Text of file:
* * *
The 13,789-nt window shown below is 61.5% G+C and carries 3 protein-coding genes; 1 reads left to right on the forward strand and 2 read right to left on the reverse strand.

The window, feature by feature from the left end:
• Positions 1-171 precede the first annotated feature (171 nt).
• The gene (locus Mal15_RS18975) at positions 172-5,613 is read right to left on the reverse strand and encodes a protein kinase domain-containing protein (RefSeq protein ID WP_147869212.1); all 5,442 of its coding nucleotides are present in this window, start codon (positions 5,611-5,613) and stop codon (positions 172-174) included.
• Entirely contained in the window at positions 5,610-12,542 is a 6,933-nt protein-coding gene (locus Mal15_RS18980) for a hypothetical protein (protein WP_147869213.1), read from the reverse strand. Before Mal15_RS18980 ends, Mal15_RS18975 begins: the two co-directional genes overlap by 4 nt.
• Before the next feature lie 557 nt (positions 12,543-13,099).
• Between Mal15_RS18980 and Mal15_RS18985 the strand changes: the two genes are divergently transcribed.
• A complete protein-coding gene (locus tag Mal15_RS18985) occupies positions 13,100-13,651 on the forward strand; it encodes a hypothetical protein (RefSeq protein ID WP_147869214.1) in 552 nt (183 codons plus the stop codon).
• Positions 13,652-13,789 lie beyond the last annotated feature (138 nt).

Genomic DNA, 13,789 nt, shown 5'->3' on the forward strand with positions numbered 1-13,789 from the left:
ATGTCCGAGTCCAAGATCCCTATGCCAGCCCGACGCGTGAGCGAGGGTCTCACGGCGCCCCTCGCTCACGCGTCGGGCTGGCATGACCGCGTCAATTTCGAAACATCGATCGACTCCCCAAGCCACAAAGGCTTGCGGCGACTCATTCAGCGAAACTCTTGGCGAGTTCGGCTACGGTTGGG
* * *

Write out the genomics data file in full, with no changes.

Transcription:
The 13,789-nt window shown below is 61.5% G+C and carries 3 protein-coding genes; 1 reads left to right on the forward strand and 2 read right to left on the reverse strand.

The window, feature by feature from the left end:
• Positions 1-171 precede the first annotated feature (171 nt).
• The gene (locus Mal15_RS18975) at positions 172-5,613 is read right to left on the reverse strand and encodes a protein kinase domain-containing protein (RefSeq protein ID WP_147869212.1); all 5,442 of its coding nucleotides are present in this window, start codon (positions 5,611-5,613) and stop codon (positions 172-174) included.
• Entirely contained in the window at positions 5,610-12,542 is a 6,933-nt protein-coding gene (locus Mal15_RS18980) for a hypothetical protein (protein WP_147869213.1), read from the reverse strand. Before Mal15_RS18980 ends, Mal15_RS18975 begins: the two co-directional genes overlap by 4 nt.
• Before the next feature lie 557 nt (positions 12,543-13,099).
• Between Mal15_RS18980 and Mal15_RS18985 the strand changes: the two genes are divergently transcribed.
• A complete protein-coding gene (locus tag Mal15_RS18985) occupies positions 13,100-13,651 on the forward strand; it encodes a hypothetical protein (RefSeq protein ID WP_147869214.1) in 552 nt (183 codons plus the stop codon).
• Positions 13,652-13,789 lie beyond the last annotated feature (138 nt).

Genomic DNA, 13,789 nt, shown 5'->3' on the forward strand with positions numbered 1-13,789 from the left:
ATGTCCGAGTCCAAGATCCCTATGCCAGCCCGACGCGTGAGCGAGGGTCTCACGGCGCCCCTCGCTCACGCGTCGGGCTGGCATGACCGCGTCAATTTCGAAACATCGATCGACTCCCCAAGCCACAAAGGCTTGCGGCGACTCATTCAGCGAAACTCTTGGCGAGTTCGGCTACGGTTGGG